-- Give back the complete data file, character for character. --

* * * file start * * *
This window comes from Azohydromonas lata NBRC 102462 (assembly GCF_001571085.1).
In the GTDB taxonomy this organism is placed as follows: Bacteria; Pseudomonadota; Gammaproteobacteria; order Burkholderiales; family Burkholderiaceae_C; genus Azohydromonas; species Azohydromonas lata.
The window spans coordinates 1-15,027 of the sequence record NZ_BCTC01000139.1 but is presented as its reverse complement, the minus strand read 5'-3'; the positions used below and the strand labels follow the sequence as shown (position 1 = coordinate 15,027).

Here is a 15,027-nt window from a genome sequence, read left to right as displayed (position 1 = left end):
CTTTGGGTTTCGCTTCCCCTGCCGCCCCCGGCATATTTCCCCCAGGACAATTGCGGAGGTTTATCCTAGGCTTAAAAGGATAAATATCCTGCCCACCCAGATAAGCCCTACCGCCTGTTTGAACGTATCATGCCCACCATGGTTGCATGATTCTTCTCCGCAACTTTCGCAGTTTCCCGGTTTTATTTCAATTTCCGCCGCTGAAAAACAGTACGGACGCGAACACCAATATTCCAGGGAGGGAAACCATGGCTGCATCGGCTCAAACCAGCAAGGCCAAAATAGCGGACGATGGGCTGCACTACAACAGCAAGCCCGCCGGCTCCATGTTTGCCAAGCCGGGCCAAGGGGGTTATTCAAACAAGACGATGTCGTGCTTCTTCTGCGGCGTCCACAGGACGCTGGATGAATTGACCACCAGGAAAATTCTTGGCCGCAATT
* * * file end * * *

This window comes from Azohydromonas lata NBRC 102462 (assembly GCF_001571085.1).
In the GTDB taxonomy this organism is placed as follows: Bacteria; Pseudomonadota; Gammaproteobacteria; order Burkholderiales; family Burkholderiaceae_C; genus Azohydromonas; species Azohydromonas lata.
The window spans coordinates 1-15,027 of the sequence record NZ_BCTC01000139.1 but is presented as its reverse complement, the minus strand read 5'-3'; the positions used below and the strand labels follow the sequence as shown (position 1 = coordinate 15,027).

Here is a 15,027-nt window from a genome sequence, read left to right as displayed (position 1 = left end):
CTTTGGGTTTCGCTTCCCCTGCCGCCCCCGGCATATTTCCCCCAGGACAATTGCGGAGGTTTATCCTAGGCTTAAAAGGATAAATATCCTGCCCACCCAGATAAGCCCTACCGCCTGTTTGAACGTATCATGCCCACCATGGTTGCATGATTCTTCTCCGCAACTTTCGCAGTTTCCCGGTTTTATTTCAATTTCCGCCGCTGAAAAACAGTACGGACGCGAACACCAATATTCCAGGGAGGGAAACCATGGCTGCATCGGCTCAAACCAGCAAGGCCAAAATAGCGGACGATGGGCTGCACTACAACAGCAAGCCCGCCGGCTCCATGTTTGCCAAGCCGGGCCAAGGGGGTTATTCAAACAAGACGATGTCGTGCTTCTTCTGCGGCGTCCACAGGACGCTGGATGAATTGACCACCAGGAAAATTCTTGGCCGCAATT